Cell surface stability of gamma-aminobutyric acid type A receptors

dependence on protein kinase C activity and subunit composition

Christopher N. Connolly, Josef T. Kittler, Philip Thomas, Julia M. Uren, Nicholas J. Brandon, Trevor G. Smart, Stephen J. Moss

    Research output: Contribution to journalArticle

    156 Citations (Scopus)

    Abstract

    Type A gamma-aminobutyric acid receptors (GABA(A)), the major sites of fast synaptic inhibition in the brain, are believed to be composed predominantly of alpha, beta, and gamma subunits, Although cell surface expression is essential for GABA,receptor function, little is known regarding its regulation, To address this issue, the membrane stability of recombinant alpha(1)beta(2) or alpha(1)beta(2)gamma(2) receptors was analyzed in human embryonic kidney cells. alpha(1)beta(2)gamma(2), but not alpha(1)beta(2) receptors were found to recycle constitutively between the cell surface and a microtubule-dependent, perinuclear endosomal compartment. Similar GABA, receptor endocytosis was also seen in cultured hippocampal and cortical neurons. GABA, receptor surface levels were reduced upon protein kinase C (PKC) activation. Like basal endocytosis, this response required the gamma(2) subunit but not receptor phosphorylation. Although inhibiting PKC activity did not block alpha(1)beta(2)gamma(2) receptor endocytosis, it did prevent receptor down-regulation, suggesting that PKC activity may block alpha(1)beta(2)gamma(2) receptor recycling to the cell surface, In agreement with this observation, blocking recycling from endosomes with wortmannin selectively reduced surface levels of gamma(2)-containing receptors, Together, our results demonstrate that the surface stability of GABA(A) receptors can be dynamically and specifically regulated, enabling neurons to modulate cell surface receptor number upon the appropriate cues.

    Original languageEnglish
    Pages (from-to)36565-36572
    Number of pages8
    JournalJournal of Biological Chemistry
    Volume274
    Issue number51
    DOIs
    Publication statusPublished - 17 Dec 1999

    Cite this

    Connolly, Christopher N. ; Kittler, Josef T. ; Thomas, Philip ; Uren, Julia M. ; Brandon, Nicholas J. ; Smart, Trevor G. ; Moss, Stephen J. / Cell surface stability of gamma-aminobutyric acid type A receptors : dependence on protein kinase C activity and subunit composition. In: Journal of Biological Chemistry. 1999 ; Vol. 274, No. 51. pp. 36565-36572.
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    Cell surface stability of gamma-aminobutyric acid type A receptors : dependence on protein kinase C activity and subunit composition. / Connolly, Christopher N. ; Kittler, Josef T.; Thomas, Philip; Uren, Julia M.; Brandon, Nicholas J.; Smart, Trevor G.; Moss, Stephen J.

    In: Journal of Biological Chemistry, Vol. 274, No. 51, 17.12.1999, p. 36565-36572.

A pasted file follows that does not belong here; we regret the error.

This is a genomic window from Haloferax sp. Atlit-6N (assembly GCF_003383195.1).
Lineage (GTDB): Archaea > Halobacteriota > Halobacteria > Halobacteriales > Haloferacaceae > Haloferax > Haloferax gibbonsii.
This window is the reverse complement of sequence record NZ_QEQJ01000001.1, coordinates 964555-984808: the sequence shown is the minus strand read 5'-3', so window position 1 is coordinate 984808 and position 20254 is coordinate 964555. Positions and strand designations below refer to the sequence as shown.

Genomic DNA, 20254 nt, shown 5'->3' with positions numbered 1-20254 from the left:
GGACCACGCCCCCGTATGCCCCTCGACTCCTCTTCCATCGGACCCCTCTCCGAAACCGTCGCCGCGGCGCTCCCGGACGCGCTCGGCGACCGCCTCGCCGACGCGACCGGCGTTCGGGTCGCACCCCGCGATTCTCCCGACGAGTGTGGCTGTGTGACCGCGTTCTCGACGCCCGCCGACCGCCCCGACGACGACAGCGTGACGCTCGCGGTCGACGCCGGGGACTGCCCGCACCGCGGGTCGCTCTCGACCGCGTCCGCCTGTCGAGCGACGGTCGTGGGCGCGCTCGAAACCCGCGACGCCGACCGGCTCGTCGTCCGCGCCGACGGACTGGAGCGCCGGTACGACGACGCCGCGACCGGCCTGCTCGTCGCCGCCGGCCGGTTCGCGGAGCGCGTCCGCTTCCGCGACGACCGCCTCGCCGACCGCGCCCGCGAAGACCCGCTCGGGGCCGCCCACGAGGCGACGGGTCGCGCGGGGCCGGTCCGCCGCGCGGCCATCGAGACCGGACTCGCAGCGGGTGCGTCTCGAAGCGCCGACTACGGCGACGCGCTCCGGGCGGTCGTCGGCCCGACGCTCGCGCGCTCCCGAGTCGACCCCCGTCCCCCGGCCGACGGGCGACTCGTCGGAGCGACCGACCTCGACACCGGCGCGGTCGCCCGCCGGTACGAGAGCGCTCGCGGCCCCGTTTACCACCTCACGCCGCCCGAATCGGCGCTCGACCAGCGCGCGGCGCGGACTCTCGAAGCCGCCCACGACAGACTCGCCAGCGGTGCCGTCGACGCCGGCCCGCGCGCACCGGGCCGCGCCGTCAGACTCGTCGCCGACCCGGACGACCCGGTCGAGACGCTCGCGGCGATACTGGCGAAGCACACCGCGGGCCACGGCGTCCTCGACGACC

Research output: Contribution to journalArticle

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    T1 - Cell surface stability of gamma-aminobutyric acid type A receptors

    T2 - dependence on protein kinase C activity and subunit composition

    AU - Connolly, Christopher N.

    AU - Kittler, Josef T.

    AU - Thomas, Philip

    AU - Uren, Julia M.

    AU - Brandon, Nicholas J.

    AU - Smart, Trevor G.

    AU - Moss, Stephen J.

    PY - 1999/12/17

    Y1 - 1999/12/17

    N2 - Type A gamma-aminobutyric acid receptors (GABA(A)), the major sites of fast synaptic inhibition in the brain, are believed to be composed predominantly of alpha, beta, and gamma subunits, Although cell surface expression is essential for GABA,receptor function, little is known regarding its regulation, To address this issue, the membrane stability of recombinant alpha(1)beta(2) or alpha(1)beta(2)gamma(2) receptors was analyzed in human embryonic kidney cells. alpha(1)beta(2)gamma(2), but not alpha(1)beta(2) receptors were found to recycle constitutively between the cell surface and a microtubule-dependent, perinuclear endosomal compartment. Similar GABA, receptor endocytosis was also seen in cultured hippocampal and cortical neurons. GABA, receptor surface levels were reduced upon protein kinase C (PKC) activation. Like basal endocytosis, this response required the gamma(2) subunit but not receptor phosphorylation. Although inhibiting PKC activity did not block alpha(1)beta(2)gamma(2) receptor endocytosis, it did prevent receptor down-regulation, suggesting that PKC activity may block alpha(1)beta(2)gamma(2) receptor recycling to the cell surface, In agreement with this observation, blocking recycling from endosomes with wortmannin selectively reduced surface levels of gamma(2)-containing receptors, Together, our results demonstrate that the surface stability of GABA(A) receptors can be dynamically and specifically regulated, enabling neurons to modulate cell surface receptor number upon the appropriate cues.

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